' The second disk 39' then is placed upon the end of the shaft 1 which extends through the rear of the wheel bore, and the same points of con- =siderationarenoted for the back of the wheel ment a'tread gauging element I3 provided with a rim thickness inch scale [4, as shown in Fig. 2;

A centering disk I5 is mounted fixedly on the i shaft 9, and a rotating cam plate I1 is mounted p ate 1 a n ac of t es de-arms t. oths au in eleme t 1 its. nne -en e c rl k is provided ,wi th -a cam roller 2-3,:each of theca-m e s lb i g -.-pos ;tioned. ma camslo rai -2. 2 cam platefl. -The gauging-elements:l'3-are;mad e to move in and out, radially, by -;manually --rot ating-the cam plate -.I l by means of; a hand lever 21, Mounted on -;the frame 1 adjacent to one of the links :21v is a -circular dial-gauge .28, which is actuatedj-bya lever 29, which isepivotally. connected to the adjacent link 2!. iI hegauge'ZB is calibrated in itapesizes and: ,gives the circum-v ference-ofthe wheels expressedin-thisterm. Y The front end o-fthe shaft 18 is. rovided --with a t r ad d po tion, nd a W g :nut it is; mQ- ed onthis portion.- -A;clamping-washerg33 is-disposed beneath the wing nut}! and-the rotating cam plate H; When thelever, Hi-s rotated-so as. to bring the tread gauging .elements I3 into contact with .thetread of a-wheeLthe wing nut 3| is tightened, itherebyr clamping the gauge to the-wheel; and maintaining the rotatingcam plate l1 immovable. Whenthewingmutfii is-loosened,.

the gauging elements .13 are moved outwardlyqby action of springs .35, there being one-of these springs mounted on the outeriend of 'each of the guide arms I I, and in contact with the gauging elements I 3 through-means of suitable :pins, such aspin31. V -1 From the foregoing .it will be seen how the mechanism of the present invention lat-Employed fol-gauging the wheel tread in-tape size and the rim thickness. 'The .elementsof the constructionfor gauging the hub dimensionsof the :wheel. will be describedand: the operation thereof will be explained hereinafter.

For this gauging a ipairriof 'rotating, ;-disks 39,

V as" are adapted to it closelythe shares. These disks may be made of metal and provided with slotted holesdilgas shown in Figs. '3 and 5, for exampleor the disks may bemade of plastic ma terial which is transparenh in which case thebehind the arms ,l-l,. as shown in Figs. 2 and Now, when the gaugedevice is clamped upona wheel for gauging, then the positionof-theishaft and'in like manner as described above, with the aid ofscale 4|, which is similar to scale 4!. Upon completion of such observations, the wing, nut 3| "then is loosened and expansion of the gauging elements i3 initiated by rotating the lever" 21 counter-clockwise. The gauge device then is-removed-rfrom the wheel and' the gaugin cycle repeated on otherwheels. This-cycle of operations may be summarized as follows: 1 I

:LRemoVe the outer rotating disk 39 for the rear end of the wheel hub and insert the end of the central shaft 9 throughthe bore inthe hub, moving the gauge forwardly so that the outer ends of arms H and gauging elements-pass-over the tread. of the wheel, and the gauge'comes to astop againstthe rim of the wheel tread.

2; With the hand grasp lever 2! and turn it in aiclockwi's'e' direction until the tread diameter gauges 13 are firmlyagainst the tread of the wheel, then'lock the'gauge in this position by tightening the wing nut 3 I 3. Qbserve reading'of the dial of the gauge 2.8 which gives the tape size of the wheel being ins'pected. i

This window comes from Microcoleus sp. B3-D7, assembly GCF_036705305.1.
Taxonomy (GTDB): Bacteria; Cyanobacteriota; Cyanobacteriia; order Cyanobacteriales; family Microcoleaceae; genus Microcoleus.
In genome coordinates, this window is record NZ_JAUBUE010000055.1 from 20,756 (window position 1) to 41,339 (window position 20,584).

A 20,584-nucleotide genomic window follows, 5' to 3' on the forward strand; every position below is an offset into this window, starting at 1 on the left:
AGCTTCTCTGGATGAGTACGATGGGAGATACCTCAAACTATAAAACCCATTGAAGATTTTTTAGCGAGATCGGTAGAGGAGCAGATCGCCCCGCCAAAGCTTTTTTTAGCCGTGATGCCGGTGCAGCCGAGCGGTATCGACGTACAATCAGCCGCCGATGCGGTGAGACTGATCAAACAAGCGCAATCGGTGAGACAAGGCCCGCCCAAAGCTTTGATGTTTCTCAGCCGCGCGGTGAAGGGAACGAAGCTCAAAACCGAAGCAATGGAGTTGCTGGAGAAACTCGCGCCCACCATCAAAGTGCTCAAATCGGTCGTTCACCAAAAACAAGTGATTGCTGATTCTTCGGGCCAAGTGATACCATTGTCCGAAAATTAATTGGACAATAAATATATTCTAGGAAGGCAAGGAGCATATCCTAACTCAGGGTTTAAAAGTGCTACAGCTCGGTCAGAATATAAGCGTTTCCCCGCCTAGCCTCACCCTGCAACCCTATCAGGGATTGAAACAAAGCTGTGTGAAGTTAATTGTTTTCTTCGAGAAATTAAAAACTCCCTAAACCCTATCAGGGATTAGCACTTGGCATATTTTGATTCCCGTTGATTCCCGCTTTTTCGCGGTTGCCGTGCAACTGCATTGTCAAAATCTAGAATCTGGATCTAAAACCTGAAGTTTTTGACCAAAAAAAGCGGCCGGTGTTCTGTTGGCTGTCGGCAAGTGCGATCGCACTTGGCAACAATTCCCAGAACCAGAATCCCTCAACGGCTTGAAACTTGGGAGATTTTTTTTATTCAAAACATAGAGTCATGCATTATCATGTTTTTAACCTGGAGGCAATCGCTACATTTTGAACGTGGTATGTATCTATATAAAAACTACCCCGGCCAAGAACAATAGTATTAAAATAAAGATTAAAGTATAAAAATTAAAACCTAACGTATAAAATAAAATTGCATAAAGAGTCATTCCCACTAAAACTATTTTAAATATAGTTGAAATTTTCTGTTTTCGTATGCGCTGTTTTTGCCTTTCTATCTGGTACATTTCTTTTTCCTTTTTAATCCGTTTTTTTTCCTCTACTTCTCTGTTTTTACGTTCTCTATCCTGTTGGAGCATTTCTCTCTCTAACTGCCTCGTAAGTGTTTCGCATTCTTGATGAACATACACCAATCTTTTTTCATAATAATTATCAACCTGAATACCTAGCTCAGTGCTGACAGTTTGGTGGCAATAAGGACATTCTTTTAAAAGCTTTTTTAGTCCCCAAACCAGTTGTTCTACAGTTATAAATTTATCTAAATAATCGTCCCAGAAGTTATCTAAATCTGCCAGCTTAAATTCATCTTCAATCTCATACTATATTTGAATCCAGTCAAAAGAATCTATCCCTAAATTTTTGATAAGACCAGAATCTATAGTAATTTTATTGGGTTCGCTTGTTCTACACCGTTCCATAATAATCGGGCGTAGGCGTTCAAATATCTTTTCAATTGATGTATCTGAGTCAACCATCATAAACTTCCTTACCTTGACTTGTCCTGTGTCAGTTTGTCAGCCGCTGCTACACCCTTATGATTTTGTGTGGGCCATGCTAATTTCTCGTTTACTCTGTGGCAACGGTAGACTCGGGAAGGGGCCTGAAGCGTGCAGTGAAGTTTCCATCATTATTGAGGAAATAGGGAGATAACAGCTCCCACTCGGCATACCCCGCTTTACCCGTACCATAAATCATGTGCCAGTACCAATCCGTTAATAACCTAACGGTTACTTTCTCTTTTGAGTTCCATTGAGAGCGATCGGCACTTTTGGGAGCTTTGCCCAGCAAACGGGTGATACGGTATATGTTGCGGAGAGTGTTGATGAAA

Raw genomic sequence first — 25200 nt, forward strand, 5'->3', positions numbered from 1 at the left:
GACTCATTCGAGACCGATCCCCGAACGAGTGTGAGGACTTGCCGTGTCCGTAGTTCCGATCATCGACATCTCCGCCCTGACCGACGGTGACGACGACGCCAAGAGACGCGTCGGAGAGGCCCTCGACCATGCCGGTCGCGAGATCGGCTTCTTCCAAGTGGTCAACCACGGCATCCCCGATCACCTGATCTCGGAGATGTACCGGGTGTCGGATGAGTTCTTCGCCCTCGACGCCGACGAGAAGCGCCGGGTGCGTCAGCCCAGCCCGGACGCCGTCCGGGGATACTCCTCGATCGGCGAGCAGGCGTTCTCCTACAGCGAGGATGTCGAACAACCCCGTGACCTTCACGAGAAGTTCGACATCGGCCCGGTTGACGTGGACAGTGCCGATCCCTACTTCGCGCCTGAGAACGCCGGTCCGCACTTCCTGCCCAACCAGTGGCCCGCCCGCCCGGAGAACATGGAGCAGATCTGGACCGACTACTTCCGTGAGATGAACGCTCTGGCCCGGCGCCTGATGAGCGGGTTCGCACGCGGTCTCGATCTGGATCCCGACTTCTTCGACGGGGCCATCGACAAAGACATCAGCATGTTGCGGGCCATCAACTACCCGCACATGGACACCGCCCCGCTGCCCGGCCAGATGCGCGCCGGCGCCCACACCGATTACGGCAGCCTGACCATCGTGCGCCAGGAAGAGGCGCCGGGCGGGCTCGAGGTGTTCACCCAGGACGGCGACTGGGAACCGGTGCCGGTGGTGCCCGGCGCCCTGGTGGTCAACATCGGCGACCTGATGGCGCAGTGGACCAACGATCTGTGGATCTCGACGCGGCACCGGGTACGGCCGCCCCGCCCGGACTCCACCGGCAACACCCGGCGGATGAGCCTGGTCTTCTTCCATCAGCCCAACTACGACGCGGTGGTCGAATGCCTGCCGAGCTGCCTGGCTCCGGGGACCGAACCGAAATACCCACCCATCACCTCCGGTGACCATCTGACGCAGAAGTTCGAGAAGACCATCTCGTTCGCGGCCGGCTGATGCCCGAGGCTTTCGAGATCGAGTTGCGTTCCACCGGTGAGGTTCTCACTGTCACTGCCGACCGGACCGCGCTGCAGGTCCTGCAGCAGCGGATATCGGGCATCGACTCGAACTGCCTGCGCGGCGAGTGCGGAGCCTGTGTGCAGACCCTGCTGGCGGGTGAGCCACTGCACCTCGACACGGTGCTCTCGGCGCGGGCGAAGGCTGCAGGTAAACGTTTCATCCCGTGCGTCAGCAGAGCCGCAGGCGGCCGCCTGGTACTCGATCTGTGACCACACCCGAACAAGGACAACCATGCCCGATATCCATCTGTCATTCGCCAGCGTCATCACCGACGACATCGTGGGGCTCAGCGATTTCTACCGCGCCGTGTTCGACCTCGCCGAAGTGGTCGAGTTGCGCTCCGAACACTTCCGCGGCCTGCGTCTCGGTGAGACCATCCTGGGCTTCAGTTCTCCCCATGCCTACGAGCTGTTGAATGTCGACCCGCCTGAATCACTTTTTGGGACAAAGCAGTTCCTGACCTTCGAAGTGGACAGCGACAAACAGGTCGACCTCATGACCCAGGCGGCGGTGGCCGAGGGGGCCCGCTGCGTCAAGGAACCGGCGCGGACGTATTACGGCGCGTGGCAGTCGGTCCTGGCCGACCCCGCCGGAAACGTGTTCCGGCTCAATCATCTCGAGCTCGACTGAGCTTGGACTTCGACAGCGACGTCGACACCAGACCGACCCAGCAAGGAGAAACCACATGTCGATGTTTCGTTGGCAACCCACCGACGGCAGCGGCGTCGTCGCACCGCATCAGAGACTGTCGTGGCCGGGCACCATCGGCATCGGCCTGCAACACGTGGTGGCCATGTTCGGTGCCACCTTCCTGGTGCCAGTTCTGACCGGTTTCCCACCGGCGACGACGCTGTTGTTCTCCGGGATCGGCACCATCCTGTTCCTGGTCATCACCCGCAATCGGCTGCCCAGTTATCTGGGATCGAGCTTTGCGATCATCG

' A.-Observe the reading of the scale [4 at the rim of the Wheel, and get the rim thicknessin inches.

5;-Observe the bore of the hub at the front endyby looking through the proper .slot 40 in disk 39. Rotate the disk fifinandobserve if the bore of the hub iscentral by its position relative to the slot 4! Also observe scale 4| while the disk 39 is rotating andascertain if the hub. is central with the rim; and the hub diameter.

T Place remaining disk 39 on central shaft .9 at therear of the hub and repeat the inspection sletbforth' in .(5) above on the rear end of the 11 7. Remove disk 39' at rear end of hub. Loosen wing .nutai and open gaugeby rotating lever 21 counter-clockwise until it stops. Remove the gauge from inspected-wheel, thus completing the cycleof-operation;

:I claim:

"1. Mechanism for indicating specified dimensions .of parts of a circular workpiece, which comprises a shaft adapted to be inserted in a central bore of the workpiece, an annular frame mounted on the shaft, a plurality of radialarms mounted on the frame and extending outwardly beyond .the radius of the largest workpiece to be measured, measuring means. sli'dably'mounted on the arms at outer ends thereofia centering disk =fixedly:..mcunted on-the shaft, a rotating cam plate on'the shaft in front of the centering disk, meansspacingthe cam plate from the centering disk, radiallinks. extending from the cam plate along seachiofthe radial arms-to the measuring 9 means,j-and means for operating the cam plate to effect radial movement of the measuring means.

2. Mechanism for indicating specified dimensions of parts of a railroad car wheel, which comprises a shaft adapted to be inserted in a central bore of the wheel, an annular frame mounted on the shaft, a plurality of radial arms mounted on the frame and extending outwardly beyond the radius of the largest wheel to be measured, measuring means slidably mounted on the arms at outer ends thereof, a centering disk fixedly mounted on the shaft, a rotating cam plate on the shaft in front of the centering disk, means spacing the cam plate from the centering disk, radial links extending from the cam plate along each of the radial arms to the measuring means, indicating means mounted on the frame adjacent to one of the links adapted to indicate circumferential measurement of the wheel, actuating means for the cam plate, and means for operating the indicating means responsively to actuation of the links responsively to operation of the cam plate.